How to Manage Poor Employee Performance

Every employee can't be a star performer; however, performance management is an essential measurement for employers. Employers establish performance standards that employees must achieve to be considered satisfactory. However, there are times when employee performance drops below the employer's expectations. In these cases, the employee's supervisor must be involved in identifying the problem as well as a resolution to help the employee return to satisfactory performance.


    • 1

      Observe employee performance or review work records to determine just how poorly the employee is performing. In addition, determine how long poor performance has been a problem. Obtain past performance appraisal, disciplinary and corrective action forms, written warnings and attendance records. Ensure the employee's qualifications and skills are appropriately suited to the assigned job.

    • 2

      Address the performance issue with the employee in a private setting. If your company has a human resources department, it's a good idea to have a human resources staff member present. State the performance issue clearly and in a manner that doesn't put the employee on the defensive. Explain the company's performance management program and how supervisors measure performance.

    • 3

      Describe the performance standards and ask the employee if he is aware of the company's expectations. Give the employee an opportunity to explain his job functions and how he performs his tasks. The performance issue might be caused by incorrect processes, or the employee might not have the skills necessary to perform the job. This particularly could be true if the poor performance has been a problem for a long time.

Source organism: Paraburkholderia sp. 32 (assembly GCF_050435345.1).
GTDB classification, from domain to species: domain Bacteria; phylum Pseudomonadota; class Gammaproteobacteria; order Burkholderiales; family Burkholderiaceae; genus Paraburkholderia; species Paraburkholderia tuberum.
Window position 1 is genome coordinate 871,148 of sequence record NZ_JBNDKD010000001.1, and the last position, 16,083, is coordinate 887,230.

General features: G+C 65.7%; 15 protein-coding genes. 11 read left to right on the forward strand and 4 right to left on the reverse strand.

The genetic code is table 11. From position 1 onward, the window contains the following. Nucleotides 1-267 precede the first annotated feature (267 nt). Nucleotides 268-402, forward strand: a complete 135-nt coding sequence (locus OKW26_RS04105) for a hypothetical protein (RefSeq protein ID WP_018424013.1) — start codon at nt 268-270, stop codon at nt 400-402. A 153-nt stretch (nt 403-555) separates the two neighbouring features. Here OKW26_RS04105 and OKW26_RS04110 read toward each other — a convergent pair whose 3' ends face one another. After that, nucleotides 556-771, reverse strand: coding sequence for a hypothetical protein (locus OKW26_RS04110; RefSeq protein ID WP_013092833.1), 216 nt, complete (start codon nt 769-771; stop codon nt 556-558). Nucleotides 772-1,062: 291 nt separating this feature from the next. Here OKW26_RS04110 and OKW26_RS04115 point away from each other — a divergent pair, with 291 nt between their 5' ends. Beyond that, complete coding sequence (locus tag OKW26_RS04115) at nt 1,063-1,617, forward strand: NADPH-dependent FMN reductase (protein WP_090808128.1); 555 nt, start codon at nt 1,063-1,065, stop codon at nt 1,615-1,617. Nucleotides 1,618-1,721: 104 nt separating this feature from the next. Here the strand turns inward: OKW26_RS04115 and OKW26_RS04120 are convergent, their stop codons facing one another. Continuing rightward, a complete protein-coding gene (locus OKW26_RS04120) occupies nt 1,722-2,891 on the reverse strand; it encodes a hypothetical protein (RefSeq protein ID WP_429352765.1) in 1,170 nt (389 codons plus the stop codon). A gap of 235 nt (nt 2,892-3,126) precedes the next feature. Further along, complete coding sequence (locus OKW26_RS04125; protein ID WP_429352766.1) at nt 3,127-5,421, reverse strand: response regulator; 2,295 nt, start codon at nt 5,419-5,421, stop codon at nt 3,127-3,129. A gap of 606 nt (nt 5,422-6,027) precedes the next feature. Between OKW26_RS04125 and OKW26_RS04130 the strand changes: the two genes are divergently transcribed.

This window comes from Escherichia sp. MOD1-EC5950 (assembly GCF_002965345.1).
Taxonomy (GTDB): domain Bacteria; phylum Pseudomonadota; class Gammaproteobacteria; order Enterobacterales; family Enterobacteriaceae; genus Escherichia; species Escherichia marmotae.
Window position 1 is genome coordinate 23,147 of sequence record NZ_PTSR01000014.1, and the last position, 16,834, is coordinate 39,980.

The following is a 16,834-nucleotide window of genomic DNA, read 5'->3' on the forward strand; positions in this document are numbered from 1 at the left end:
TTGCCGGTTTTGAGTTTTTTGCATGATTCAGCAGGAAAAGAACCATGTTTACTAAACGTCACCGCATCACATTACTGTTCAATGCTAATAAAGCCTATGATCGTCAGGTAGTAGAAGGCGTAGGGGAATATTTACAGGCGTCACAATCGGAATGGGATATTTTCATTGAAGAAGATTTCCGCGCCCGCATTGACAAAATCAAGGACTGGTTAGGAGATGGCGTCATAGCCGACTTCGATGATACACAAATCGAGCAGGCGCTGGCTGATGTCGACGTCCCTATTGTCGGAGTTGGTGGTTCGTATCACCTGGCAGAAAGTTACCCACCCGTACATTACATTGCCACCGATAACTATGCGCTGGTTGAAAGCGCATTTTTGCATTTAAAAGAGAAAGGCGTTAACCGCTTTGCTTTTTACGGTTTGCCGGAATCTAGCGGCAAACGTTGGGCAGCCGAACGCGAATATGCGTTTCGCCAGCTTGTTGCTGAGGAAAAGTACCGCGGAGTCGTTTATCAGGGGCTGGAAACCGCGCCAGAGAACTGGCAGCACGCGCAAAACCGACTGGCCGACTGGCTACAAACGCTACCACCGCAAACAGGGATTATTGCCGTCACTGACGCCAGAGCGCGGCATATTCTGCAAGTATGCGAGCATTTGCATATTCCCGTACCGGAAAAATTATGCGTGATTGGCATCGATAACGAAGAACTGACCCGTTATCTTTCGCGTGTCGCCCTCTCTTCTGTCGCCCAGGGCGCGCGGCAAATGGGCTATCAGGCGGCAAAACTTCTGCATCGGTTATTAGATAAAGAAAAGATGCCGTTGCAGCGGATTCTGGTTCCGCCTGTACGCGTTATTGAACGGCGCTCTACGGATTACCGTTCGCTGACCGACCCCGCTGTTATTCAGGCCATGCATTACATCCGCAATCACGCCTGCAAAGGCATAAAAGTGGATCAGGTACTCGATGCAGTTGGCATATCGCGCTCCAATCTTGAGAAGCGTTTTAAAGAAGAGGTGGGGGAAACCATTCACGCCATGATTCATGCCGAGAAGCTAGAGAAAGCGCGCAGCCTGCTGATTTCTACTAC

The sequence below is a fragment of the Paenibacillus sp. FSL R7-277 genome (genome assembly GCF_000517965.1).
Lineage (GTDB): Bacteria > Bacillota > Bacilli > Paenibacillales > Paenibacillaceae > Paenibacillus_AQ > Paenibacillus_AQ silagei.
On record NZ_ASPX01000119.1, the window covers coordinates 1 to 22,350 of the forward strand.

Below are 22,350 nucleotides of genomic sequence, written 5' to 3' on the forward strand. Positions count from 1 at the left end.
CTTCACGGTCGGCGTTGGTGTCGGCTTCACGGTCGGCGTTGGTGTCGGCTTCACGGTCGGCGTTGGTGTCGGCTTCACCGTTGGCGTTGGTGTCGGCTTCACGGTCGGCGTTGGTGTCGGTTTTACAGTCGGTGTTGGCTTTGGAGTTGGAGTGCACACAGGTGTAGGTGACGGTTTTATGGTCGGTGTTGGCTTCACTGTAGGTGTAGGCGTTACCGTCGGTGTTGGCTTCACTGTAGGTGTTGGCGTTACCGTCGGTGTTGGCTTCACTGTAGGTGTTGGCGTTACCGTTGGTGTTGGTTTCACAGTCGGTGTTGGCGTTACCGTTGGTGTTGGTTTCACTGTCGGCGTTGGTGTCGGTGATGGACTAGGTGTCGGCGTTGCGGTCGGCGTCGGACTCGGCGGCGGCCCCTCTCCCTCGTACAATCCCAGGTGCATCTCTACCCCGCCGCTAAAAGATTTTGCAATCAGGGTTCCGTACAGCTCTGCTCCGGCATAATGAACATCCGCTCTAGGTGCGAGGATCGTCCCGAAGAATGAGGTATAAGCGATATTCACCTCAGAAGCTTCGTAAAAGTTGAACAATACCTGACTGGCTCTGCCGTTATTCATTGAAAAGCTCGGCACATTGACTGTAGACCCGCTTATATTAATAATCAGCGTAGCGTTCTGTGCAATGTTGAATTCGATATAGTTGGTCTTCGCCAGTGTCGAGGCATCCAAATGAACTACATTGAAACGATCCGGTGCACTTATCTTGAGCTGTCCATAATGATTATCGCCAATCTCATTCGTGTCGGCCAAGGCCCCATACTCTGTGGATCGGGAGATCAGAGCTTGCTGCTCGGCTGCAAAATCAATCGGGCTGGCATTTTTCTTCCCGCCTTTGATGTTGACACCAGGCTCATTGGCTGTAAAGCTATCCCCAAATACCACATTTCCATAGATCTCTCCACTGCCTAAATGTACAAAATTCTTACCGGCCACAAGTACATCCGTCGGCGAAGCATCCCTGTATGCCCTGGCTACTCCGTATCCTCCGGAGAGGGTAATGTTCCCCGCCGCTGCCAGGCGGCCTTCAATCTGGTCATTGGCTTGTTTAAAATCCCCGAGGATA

• 4

      Inquire carefully about other causes for poor performance. If the employee is experiencing personal issues that affect the ability to work, the reason might be resolved through employee counseling. If you sense there are nonwork matters affecting the employee's performance, remind him that the employee assistance program is available at no charge.

    • 5

      Suggest ways to improve skills and competencies. Indicate whether there is training available to the employee or a seasoned employee who can become a mentor. Ask the employee for input -- employees have to understand how poor performance impacts the organization.

    • 6

      Explain the consequences of consistently low performance. If you are dealing with an employee who just doesn't want to perform well, make it clear that the department needs productive employees and that her performance must improve. Put the employee on a performance improvement plan if you believe the employee is sincere about improvement and is willing to work harder.

    • 7

      Schedule a follow-up date to discuss the employee's performance. If you agree to develop a performance improvement plan, stress the importance of meeting the plan's milestones and achieving work goals.

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